Virginia lawmakers wrapped up this year's scandal-marked legislative session Sunday after passing a state budget that includes pay raises for teachers and state employees and significant new spending on public education.
This year's session has been unlike any other in recent memory, with the state's top Democratic elected officials facing calls to resign.
Gov. Ralph Northam and Attorney General Mark Herring acknowledged that they wore blackface in the 1980s, while Lt. Gov. Justin Fairfax has been accused by two women of sexual assault, which he denies. Fairfax gave a surprise speech Sunday just before the Senate adjourned in which he compared himself to Jim Crow-era lynchings victims.
This year's session was already highly charged before the wave of scandals started at the beginning of February. All 140 legislative seats are up for grabs in November, and Democrats had high hopes of flipping control of both the House and the Senate as President Donald Trump has led suburban voters to flee the GOP in recent Virginia elections. But Republicans are counting on the recent scandals to help hold their narrow majority, as they portray themselves as the stable hand in a time of turmoil.
"The General Assembly brought stable leadership and delivered results on the issues that matter most at a time when the Commonwealth needed it most," Republican House Speaker Kirk Cox said.
Some notable legislation that passed this year includes a tax overhaul that will mean refunds of up to $220 for many taxpayers, a study on legalizing casinos and a measure requiring Dominion Energy to clean up coal ash pits.
Here's a look at key issues:
TAXES AND SPENDING:
A key question looming over the session was what to do with a massive windfall in state taxes projected to be generated by changes in the federal tax code. A 2017 federal tax overhaul slashed tax rates but also put new limits how businesses can account for losses and what kind of deductions individuals can take — changes projected to boost state tax revenues.
The GOP-led General Assembly balked at Democratic Gov. Ralph Northam's initial proposal to keep most of the money and spend it on areas he said the state has long neglected. Instead lawmakers decided to return the money to taxpayers by issuing refunds of up to $220 this year and increasing the state's standard deduction in future years.
Lawmakers passed a budget that includes new money for many of the areas outlined by Northam, including pay raises for teachers.
Northam said in a statement that he was "heartened that the budget reflects a number of our administration's priorities."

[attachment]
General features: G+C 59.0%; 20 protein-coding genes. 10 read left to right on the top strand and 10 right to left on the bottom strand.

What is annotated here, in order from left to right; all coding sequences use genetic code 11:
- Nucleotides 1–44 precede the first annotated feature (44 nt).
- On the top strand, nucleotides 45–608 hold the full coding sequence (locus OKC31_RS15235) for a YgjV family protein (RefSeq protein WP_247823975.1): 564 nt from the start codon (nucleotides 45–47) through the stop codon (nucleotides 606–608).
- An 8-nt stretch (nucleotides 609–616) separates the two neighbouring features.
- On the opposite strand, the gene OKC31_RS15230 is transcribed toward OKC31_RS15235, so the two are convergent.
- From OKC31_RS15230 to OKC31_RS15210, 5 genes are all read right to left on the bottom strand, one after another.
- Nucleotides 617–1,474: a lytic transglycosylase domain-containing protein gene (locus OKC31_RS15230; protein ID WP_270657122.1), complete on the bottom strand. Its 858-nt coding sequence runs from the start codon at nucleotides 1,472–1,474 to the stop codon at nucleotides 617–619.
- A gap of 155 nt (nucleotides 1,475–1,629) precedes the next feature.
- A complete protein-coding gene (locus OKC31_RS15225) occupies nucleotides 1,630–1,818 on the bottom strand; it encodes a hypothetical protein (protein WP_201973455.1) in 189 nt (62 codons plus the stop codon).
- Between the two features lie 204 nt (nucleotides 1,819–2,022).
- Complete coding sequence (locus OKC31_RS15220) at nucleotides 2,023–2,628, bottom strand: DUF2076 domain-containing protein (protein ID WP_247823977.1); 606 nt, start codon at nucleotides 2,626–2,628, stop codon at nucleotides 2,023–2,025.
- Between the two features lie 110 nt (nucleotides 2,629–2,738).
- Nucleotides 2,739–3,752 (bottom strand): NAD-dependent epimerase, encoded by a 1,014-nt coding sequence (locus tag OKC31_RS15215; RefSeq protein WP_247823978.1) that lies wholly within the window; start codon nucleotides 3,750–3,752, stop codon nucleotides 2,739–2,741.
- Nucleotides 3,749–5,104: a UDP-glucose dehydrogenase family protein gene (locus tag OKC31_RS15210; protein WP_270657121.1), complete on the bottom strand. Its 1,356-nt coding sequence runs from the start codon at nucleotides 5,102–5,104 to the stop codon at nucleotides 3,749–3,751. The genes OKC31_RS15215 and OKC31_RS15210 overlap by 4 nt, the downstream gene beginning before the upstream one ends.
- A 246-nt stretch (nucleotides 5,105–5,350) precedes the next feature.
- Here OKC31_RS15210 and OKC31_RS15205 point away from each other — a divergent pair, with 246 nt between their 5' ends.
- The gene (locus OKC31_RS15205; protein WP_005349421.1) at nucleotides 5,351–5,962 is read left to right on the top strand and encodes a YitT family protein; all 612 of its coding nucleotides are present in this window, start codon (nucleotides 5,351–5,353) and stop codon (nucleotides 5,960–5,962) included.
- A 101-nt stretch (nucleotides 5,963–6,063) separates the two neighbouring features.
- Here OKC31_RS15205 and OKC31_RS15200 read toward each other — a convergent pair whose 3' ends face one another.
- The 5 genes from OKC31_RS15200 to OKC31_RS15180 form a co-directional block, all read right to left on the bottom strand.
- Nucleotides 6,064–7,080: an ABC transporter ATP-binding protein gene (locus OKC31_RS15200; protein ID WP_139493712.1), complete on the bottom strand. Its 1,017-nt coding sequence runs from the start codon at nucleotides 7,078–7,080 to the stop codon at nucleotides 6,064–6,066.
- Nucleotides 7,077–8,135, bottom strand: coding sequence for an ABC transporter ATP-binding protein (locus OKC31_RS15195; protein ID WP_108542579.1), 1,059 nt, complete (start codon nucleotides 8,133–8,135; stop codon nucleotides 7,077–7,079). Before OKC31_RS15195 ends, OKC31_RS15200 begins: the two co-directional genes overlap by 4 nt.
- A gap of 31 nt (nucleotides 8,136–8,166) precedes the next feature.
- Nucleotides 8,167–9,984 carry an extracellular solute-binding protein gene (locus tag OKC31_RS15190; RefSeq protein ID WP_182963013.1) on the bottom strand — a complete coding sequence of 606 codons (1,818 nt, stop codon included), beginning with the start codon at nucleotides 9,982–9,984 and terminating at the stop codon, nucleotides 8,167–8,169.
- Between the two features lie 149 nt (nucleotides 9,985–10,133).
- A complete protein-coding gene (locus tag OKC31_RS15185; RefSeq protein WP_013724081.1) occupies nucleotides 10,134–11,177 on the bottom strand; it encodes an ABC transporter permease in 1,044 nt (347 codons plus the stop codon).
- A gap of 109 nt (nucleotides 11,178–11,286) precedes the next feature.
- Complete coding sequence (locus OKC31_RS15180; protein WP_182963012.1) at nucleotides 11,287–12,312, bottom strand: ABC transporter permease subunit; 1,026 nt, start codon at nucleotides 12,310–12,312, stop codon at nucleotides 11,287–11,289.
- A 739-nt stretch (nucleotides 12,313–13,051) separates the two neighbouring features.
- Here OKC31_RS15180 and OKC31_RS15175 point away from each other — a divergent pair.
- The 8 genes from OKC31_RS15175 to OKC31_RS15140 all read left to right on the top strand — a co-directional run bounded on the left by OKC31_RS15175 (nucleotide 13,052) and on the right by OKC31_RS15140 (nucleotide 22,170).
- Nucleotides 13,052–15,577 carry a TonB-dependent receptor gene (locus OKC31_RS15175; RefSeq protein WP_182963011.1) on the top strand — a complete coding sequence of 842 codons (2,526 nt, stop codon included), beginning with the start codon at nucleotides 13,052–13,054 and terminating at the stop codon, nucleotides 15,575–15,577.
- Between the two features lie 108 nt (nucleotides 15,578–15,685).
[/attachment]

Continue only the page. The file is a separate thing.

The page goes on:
Gambling interests in Virginia went on a spending spree with donations and hiring lobbyist during this year's session in hopes of legalizing casinos and sports betting
Lawmakers balked at outright approval of proposed casinos in Bristol, Portsmouth, Norfolk, Danville and Richmond, but did approve a broad study of casinos and sports betting and are set to take up the issues again next year.
Last year, lawmakers legalized slots-like betting machines at the Colonial Downs horse track and off-track betting parlors around the state. The race track pressed for a study, angering some lawmakers who backed casinos.
"It's pretty rich that Colonial Downs is the one pushing so hard for a study when not only did we not study their issue last year, but they essentially hoodwinked the vast majority of the General Assembly," said Republican Del. Israel O'Quinn, who advocated for a casino in Bristol.
Colonial Downs supporters said there were no attempts to mislead last year and the state is taking the right approach by studying the casino issues further.
A heavily lobbied push to ratify the Equal Rights Amendment met with success in the Senate but was blocked by House Republicans.
A plan to put tolls on I-81 to pay for improvements that had the backing of Northam and some Republican lawmakers fell apart in the face of opposition from the trucking industry and the Virginia Manufacturing Association.
The General Assembly also approved legislation Friday to require Dominion Energy to recycle or store in lined landfills millions of cubic yards of coal ash currently located at sites around the state.
Dominion said it also supported the plan. The company had argued for years that leaving coal ash in unlined pits was safe and the best alternative.
Coal ash is waste left from burning the fossil fuel to produce electricity.